Who Speaks for British Muslims? – Is there a crisis of leadership?
Is it right that one group of Muslims should claim to understand Islam better than another group? Who has the authority to speak on behalf of Islam and to represent 3.5 million Muslims in this country? Traditionally that answer would be that the authority of leadership rested in the hands of the most knowledgeable people about Islam i.e. the Islamic scholars. However, over the years many Imams have been imported from different parts of the world and have been found to be out of touch with the day-to-day reality of life in the UK.
Post 9/11, a new breed of imams have emerged in the UK, new Islamic organisations and new Islamic personalities. Many of whom have no formal qualifications in Islamic sciences, but have mass followers on social media accounts and have a personal message or a passion built on the idea that the Islamic message needs to be presented in a more palatable manner to the mainstream. Some of the new Islamic leaders disturbed by incidences of global terrorism and homegrown jihadi ideologies have sought to redefine Islam and to present a softer polished version. There is also the idea that out of the difficulties could develop a newly defined essentially British Muslim Islamic perspective.
Already some of the mainstream media and some parts of government have been quick to support these personalities and groups with millions of taxpayer’s money and has attempted to label conservative Islam as the seed towards radicalisation, extremism and eventually towards violence jihadism. Those new voices of British Islam do not view the establishment as a problem, but rather it is critical of the Muslim voice and attitude of Muslims who cling to the idea that a 7th century Arab movement is still relevance in today’s modern Britain or who wish to conscientiously hang on to all of the traditional tenets of Islam.
However, like traditional scholars (Arabic: ulema) in Islam of the yesteryears who became close to governments, the new Imams run the risk of becoming state representatives putting forward only the ideas that the state approves of. The current situation to some extent bears striking similarities with the Iberian Peninsula and the Spanish Inquisition. During that period all kinds of new rulings came into place as none of the scholars were prepared to follow classical jurisprudence (fiqh) rulings for fear of being ostracized or even killed.
Ironically, although in some quarters there is a strong desire for a united leadership in the UK, with a uniformed understanding of Islam in this country, which would be helpful in sidestepping the call for Muslims to condemn terrorist actions, one of the strength of a decentralized Islamic authority is that the scholars are able to represent the ordinary Muslims against the deprivations and abuses of the state. Imam Malik, the great jurisprudence scholar, was asked whether he wanted to make his book, Al Muwatta, the law of the land, his refusal may have been seen as a sign on his magnanimity but he was also aware of the dangers of making the statutory laws with one interpretation to the exclusion of others or indeed the danger of being seen as acquiescing to the whim of the ruler.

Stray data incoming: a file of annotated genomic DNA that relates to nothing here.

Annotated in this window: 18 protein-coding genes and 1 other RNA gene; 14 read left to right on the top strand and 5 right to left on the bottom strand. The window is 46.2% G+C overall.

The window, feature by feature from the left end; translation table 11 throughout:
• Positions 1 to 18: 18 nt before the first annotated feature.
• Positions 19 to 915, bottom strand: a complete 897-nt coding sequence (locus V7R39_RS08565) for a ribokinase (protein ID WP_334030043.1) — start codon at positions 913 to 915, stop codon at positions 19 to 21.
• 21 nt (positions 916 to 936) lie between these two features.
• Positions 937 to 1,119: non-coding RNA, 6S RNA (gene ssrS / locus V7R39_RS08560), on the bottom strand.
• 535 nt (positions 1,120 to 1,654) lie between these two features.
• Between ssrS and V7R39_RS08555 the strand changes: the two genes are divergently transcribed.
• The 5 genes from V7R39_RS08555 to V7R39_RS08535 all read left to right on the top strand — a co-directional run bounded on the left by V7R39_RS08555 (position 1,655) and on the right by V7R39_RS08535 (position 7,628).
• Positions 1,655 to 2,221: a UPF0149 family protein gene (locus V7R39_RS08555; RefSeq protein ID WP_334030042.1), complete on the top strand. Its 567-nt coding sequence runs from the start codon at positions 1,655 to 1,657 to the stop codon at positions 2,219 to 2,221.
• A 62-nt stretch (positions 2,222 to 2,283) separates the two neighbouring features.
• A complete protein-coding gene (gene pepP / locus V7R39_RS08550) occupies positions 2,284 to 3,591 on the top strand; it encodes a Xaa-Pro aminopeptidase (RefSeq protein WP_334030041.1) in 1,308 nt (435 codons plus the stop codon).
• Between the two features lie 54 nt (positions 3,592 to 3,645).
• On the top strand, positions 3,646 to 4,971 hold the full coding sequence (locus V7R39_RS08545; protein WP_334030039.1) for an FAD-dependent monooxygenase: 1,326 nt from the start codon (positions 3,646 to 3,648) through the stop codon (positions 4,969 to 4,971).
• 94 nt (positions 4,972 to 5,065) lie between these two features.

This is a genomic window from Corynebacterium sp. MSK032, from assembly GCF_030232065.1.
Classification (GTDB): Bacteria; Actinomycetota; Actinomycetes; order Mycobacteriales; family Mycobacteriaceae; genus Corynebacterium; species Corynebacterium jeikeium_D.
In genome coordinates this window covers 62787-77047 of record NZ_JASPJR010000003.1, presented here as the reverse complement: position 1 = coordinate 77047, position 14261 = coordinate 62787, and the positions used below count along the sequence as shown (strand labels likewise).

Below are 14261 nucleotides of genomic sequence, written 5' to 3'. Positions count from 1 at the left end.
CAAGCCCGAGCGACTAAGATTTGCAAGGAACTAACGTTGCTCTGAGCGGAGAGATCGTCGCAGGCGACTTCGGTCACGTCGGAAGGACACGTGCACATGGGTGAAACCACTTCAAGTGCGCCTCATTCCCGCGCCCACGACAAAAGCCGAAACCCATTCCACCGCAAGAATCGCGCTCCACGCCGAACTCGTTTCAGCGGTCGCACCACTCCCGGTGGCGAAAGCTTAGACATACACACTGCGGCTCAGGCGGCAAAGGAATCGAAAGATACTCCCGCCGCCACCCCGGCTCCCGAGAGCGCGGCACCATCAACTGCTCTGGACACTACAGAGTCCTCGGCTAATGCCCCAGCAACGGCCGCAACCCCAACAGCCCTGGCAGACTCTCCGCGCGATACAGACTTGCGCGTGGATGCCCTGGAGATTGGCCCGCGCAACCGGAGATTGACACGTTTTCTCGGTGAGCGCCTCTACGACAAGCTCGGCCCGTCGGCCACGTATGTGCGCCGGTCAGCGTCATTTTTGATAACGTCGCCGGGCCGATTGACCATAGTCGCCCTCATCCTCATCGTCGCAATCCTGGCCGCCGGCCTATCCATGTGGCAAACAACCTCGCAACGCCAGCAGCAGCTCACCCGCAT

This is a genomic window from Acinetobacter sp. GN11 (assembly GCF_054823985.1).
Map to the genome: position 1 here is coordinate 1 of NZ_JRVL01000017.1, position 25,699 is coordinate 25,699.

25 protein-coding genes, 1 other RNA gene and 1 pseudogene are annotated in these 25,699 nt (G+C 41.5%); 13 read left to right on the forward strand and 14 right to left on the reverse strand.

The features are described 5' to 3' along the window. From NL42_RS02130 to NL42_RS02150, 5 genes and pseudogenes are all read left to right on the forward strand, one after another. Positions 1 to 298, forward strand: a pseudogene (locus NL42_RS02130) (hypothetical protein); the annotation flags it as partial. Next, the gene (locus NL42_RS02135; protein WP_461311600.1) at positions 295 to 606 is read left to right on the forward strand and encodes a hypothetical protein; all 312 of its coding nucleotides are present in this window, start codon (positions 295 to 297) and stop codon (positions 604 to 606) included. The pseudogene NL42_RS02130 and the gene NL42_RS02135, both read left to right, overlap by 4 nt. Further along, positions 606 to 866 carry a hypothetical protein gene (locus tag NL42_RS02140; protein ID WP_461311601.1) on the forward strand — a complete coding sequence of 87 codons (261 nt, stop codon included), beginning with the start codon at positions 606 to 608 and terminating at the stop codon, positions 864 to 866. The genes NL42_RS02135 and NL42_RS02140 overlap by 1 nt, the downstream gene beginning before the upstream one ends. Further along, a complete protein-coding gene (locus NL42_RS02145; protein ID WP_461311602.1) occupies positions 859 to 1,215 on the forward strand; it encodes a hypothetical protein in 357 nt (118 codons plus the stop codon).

The recent Panorama programme (12.1.2015) appeared to group a new range of Imams, including an inspired female, as the new leadership forging a new understanding of British Islam. In part, that leadership is a response to the media inquisition that periodically descends on the Muslim community in Britain after major terrorist events and in part its attempt by the media to present those putting forward the Islam that they would prefer to deal with – one less threatening or confusing to understand.
That closeness to the rulers may be advantageous if they have the undivided attention of the government and are prepared to defend the rights of the Muslims to secure protection from victimization. If that were the case then perhaps the bulk of Muslims would fall into line behind these new Imams. Such representations might begin by firmly objecting to the new anti-terror laws, which aims to curtail the freedom of speech and movement of Muslims. It might also protect the rights of committed Muslim ‘conservatives’ from being described as ‘extremists’.
Therefore, does the current situation for British Muslims represent a crisis in leadership? Ironically, despite the disquiet and the unease that some Muslims and others might feel, there is much positivity coming out of the community. The fragmented and decentralized leadership has not been an impediment to the existence of over 2,500 mosques and Muslim organisations in the UK. Many are crowded and in some cases overflowing and continued to propagate Islam bringing new followers into the fold daily. For many there is no such crisis and no need for a unified leadership because decentralization preserves the interest and focus of the variety of Islamic groups and interests that exist in the UK today.